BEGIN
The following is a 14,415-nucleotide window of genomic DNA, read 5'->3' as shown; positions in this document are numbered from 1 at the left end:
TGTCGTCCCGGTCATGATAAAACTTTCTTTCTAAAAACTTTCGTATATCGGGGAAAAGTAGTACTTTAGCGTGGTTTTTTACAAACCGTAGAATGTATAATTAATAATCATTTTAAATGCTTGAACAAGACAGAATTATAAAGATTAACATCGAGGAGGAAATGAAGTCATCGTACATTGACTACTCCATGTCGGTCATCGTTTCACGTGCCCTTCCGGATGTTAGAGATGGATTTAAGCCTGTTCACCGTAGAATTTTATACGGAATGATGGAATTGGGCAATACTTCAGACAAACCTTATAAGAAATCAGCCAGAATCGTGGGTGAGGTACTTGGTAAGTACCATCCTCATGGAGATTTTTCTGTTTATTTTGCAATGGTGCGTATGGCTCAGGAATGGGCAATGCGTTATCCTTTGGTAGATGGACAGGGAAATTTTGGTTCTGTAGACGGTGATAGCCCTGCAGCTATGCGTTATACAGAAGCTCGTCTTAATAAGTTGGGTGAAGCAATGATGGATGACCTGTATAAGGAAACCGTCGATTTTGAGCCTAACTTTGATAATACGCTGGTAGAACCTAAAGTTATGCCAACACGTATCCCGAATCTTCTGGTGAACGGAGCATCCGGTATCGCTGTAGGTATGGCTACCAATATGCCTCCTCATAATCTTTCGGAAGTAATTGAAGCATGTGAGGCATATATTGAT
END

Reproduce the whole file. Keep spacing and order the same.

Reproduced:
The following is a 14,415-nucleotide window of genomic DNA, read 5'->3' as shown; positions in this document are numbered from 1 at the left end:
TGTCGTCCCGGTCATGATAAAACTTTCTTTCTAAAAACTTTCGTATATCGGGGAAAAGTAGTACTTTAGCGTGGTTTTTTACAAACCGTAGAATGTATAATTAATAATCATTTTAAATGCTTGAACAAGACAGAATTATAAAGATTAACATCGAGGAGGAAATGAAGTCATCGTACATTGACTACTCCATGTCGGTCATCGTTTCACGTGCCCTTCCGGATGTTAGAGATGGATTTAAGCCTGTTCACCGTAGAATTTTATACGGAATGATGGAATTGGGCAATACTTCAGACAAACCTTATAAGAAATCAGCCAGAATCGTGGGTGAGGTACTTGGTAAGTACCATCCTCATGGAGATTTTTCTGTTTATTTTGCAATGGTGCGTATGGCTCAGGAATGGGCAATGCGTTATCCTTTGGTAGATGGACAGGGAAATTTTGGTTCTGTAGACGGTGATAGCCCTGCAGCTATGCGTTATACAGAAGCTCGTCTTAATAAGTTGGGTGAAGCAATGATGGATGACCTGTATAAGGAAACCGTCGATTTTGAGCCTAACTTTGATAATACGCTGGTAGAACCTAAAGTTATGCCAACACGTATCCCGAATCTTCTGGTGAACGGAGCATCCGGTATCGCTGTAGGTATGGCTACCAATATGCCTCCTCATAATCTTTCGGAAGTAATTGAAGCATGTGAGGCATATATTGAT